https://www.readbyqxmd.com/read/27756652/insecticidal-spectrum-and-mode-of-action-of-the-bacillus-thuringiensis-vip3ca-insecticidal-protein
#12
Joaquín Gomis-Cebolla, Iñigo Ruiz de Escudero, Natalia Mara Vera-Velasco, Patricia Hernández-Martínez, Carmen Sara Hernández-Rodríguez, Tomás Ceballos, Leopoldo Palma, Baltasar Escriche, Primitivo Caballero, Juan Ferré
The Vip3Ca protein, discovered in a screening of Spanish collections of Bacillus thuringiensis, was known to be toxic to Chrysodeixis chalcites, Mamestra brassicae and Trichoplusia ni. In the present study, its activity has been tested with additional insect species and we found that Cydia pomonella is moderately susceptible to this protein. Vip3Ca (of approximately 90 kDa) was processed to an approximately 70 kDa protein when incubated with midgut juice in all tested species. The kinetics of proteolysis correlated with the susceptibility of the insect species to Vip3Ca...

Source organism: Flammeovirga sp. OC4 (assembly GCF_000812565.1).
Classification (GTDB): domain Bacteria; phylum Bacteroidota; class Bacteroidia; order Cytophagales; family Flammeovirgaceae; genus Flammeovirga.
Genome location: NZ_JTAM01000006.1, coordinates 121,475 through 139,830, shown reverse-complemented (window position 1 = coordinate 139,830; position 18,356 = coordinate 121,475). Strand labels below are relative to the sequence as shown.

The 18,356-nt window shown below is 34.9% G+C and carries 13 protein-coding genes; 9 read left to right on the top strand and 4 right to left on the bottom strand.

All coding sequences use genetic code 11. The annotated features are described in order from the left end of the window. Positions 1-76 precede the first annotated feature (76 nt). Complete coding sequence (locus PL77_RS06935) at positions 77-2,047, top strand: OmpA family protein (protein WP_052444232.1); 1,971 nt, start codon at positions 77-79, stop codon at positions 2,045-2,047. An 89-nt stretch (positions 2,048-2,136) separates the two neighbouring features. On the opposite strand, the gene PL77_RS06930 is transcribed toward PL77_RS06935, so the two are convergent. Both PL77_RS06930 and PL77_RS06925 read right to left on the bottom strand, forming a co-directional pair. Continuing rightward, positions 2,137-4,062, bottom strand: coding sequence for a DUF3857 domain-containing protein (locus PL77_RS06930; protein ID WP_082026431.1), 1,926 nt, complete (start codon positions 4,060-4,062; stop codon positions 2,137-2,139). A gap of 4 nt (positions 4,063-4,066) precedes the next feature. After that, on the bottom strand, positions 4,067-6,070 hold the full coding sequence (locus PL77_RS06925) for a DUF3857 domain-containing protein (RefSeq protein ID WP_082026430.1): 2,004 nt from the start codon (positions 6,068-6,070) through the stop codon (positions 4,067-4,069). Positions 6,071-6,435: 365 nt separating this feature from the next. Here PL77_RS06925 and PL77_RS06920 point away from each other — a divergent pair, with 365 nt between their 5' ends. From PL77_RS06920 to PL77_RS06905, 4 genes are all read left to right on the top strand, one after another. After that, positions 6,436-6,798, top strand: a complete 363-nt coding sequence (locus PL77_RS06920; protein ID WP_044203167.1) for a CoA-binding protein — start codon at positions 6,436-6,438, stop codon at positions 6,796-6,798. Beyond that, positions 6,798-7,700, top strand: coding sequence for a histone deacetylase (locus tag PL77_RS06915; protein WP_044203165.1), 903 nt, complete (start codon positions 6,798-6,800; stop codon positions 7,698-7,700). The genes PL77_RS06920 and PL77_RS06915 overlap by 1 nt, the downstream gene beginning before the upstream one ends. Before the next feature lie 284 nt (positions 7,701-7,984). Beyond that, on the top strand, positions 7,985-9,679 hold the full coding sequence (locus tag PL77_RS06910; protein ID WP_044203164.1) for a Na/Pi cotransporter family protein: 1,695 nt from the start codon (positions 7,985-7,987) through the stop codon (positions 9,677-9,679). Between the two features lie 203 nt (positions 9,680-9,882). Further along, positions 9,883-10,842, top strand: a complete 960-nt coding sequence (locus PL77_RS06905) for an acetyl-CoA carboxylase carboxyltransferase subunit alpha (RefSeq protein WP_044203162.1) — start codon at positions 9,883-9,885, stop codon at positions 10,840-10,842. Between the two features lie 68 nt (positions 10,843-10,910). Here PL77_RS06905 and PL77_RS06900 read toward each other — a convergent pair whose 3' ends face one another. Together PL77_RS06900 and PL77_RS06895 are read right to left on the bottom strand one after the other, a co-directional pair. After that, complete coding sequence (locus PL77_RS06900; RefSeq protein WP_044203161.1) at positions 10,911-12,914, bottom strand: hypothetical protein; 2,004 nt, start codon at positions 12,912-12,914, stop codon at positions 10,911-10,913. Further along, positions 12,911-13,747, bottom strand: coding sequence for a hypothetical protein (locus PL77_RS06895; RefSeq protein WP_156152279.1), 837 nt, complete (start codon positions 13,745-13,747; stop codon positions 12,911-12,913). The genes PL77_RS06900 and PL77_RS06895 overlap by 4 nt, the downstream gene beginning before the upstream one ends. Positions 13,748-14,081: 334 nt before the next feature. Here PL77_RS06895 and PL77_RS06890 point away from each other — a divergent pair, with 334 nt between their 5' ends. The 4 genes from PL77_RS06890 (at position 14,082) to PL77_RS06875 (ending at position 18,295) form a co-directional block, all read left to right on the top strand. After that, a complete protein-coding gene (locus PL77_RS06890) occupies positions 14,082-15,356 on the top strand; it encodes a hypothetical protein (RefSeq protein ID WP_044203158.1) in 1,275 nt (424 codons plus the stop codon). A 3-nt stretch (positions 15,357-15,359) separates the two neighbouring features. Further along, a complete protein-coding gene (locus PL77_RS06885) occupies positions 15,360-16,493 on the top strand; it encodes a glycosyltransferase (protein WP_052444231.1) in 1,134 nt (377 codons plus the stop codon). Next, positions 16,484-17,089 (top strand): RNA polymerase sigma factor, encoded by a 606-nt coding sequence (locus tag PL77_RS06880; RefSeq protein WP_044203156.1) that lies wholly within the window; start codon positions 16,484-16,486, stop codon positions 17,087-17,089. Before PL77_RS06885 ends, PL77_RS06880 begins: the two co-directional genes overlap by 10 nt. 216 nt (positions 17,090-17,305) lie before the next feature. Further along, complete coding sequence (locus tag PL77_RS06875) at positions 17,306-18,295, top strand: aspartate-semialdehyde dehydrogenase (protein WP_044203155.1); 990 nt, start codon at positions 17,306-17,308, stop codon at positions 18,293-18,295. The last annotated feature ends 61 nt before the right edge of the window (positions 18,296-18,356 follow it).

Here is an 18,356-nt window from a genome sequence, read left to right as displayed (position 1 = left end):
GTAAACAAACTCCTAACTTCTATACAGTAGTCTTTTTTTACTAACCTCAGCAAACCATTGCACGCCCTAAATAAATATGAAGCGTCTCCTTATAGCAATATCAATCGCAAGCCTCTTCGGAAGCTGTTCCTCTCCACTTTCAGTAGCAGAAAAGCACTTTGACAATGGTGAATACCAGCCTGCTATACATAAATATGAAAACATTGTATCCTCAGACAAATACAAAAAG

October 15, 2016: Journal of Invertebrate Pathology
https://www.readbyqxmd.com/read/27642089/foreign-dna-acquisition-by-invertebrate-genomes
#13
J-M Drezen, J Gauthier, T Josse, A Bézier, E Herniou, E Huguet
Recent studies have highlighted that the accidental acquisition of DNA from other species by invertebrate genomes is much more common than originally thought. The transferred DNAs are of bacterial or eukaryote origin and in both cases the receiver species may end up utilising the transferred genes for its own benefit. Frequent contact with prokaryotic DNA from symbiotic endocellular bacteria may predispose invertebrates to incorporate this genetic material into their genomes. Increasing evidence also points to viruses as major players in transferring genes and mobile elements between the species they infect...